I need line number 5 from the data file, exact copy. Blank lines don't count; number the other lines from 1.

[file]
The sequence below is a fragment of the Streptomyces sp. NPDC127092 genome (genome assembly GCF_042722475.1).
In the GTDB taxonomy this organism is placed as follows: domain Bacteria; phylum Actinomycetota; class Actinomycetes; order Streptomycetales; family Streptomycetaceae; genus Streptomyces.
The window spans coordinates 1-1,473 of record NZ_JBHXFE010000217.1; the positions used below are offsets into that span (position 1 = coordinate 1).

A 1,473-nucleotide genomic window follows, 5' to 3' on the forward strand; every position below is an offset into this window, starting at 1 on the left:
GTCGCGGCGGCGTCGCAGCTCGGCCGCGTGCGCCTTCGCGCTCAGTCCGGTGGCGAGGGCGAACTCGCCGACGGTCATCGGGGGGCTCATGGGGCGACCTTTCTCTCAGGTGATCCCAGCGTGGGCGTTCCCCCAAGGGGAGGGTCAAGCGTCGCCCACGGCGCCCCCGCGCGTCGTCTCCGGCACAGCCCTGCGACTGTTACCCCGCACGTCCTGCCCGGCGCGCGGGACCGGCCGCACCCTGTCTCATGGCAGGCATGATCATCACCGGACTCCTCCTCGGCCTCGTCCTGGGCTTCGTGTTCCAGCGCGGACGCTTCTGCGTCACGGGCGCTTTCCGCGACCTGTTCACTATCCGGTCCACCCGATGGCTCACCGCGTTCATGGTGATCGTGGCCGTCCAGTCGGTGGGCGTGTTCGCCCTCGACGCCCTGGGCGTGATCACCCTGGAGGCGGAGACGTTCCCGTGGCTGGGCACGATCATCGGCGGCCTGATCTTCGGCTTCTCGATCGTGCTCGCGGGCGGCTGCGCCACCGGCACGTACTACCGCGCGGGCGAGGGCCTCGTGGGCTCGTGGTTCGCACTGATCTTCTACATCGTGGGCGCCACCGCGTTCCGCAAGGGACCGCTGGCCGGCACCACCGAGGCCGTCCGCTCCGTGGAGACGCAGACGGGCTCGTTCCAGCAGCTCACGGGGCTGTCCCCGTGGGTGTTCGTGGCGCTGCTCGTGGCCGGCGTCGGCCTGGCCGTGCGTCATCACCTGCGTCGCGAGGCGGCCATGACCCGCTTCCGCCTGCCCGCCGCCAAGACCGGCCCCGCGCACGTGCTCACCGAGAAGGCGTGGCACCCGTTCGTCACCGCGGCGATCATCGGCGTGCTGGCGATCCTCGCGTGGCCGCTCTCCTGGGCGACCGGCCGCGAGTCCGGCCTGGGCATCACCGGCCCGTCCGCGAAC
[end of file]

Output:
GTCGCGGCGGCGTCGCAGCTCGGCCGCGTGCGCCTTCGCGCTCAGTCCGGTGGCGAGGGCGAACTCGCCGACGGTCATCGGGGGGCTCATGGGGCGACCTTTCTCTCAGGTGATCCCAGCGTGGGCGTTCCCCCAAGGGGAGGGTCAAGCGTCGCCCACGGCGCCCCCGCGCGTCGTCTCCGGCACAGCCCTGCGACTGTTACCCCGCACGTCCTGCCCGGCGCGCGGGACCGGCCGCACCCTGTCTCATGGCAGGCATGATCATCACCGGACTCCTCCTCGGCCTCGTCCTGGGCTTCGTGTTCCAGCGCGGACGCTTCTGCGTCACGGGCGCTTTCCGCGACCTGTTCACTATCCGGTCCACCCGATGGCTCACCGCGTTCATGGTGATCGTGGCCGTCCAGTCGGTGGGCGTGTTCGCCCTCGACGCCCTGGGCGTGATCACCCTGGAGGCGGAGACGTTCCCGTGGCTGGGCACGATCATCGGCGGCCTGATCTTCGGCTTCTCGATCGTGCTCGCGGGCGGCTGCGCCACCGGCACGTACTACCGCGCGGGCGAGGGCCTCGTGGGCTCGTGGTTCGCACTGATCTTCTACATCGTGGGCGCCACCGCGTTCCGCAAGGGACCGCTGGCCGGCACCACCGAGGCCGTCCGCTCCGTGGAGACGCAGACGGGCTCGTTCCAGCAGCTCACGGGGCTGTCCCCGTGGGTGTTCGTGGCGCTGCTCGTGGCCGGCGTCGGCCTGGCCGTGCGTCATCACCTGCGTCGCGAGGCGGCCATGACCCGCTTCCGCCTGCCCGCCGCCAAGACCGGCCCCGCGCACGTGCTCACCGAGAAGGCGTGGCACCCGTTCGTCACCGCGGCGATCATCGGCGTGCTGGCGATCCTCGCGTGGCCGCTCTCCTGGGCGACCGGCCGCGAGTCCGGCCTGGGCATCACCGGCCCGTCCGCGAAC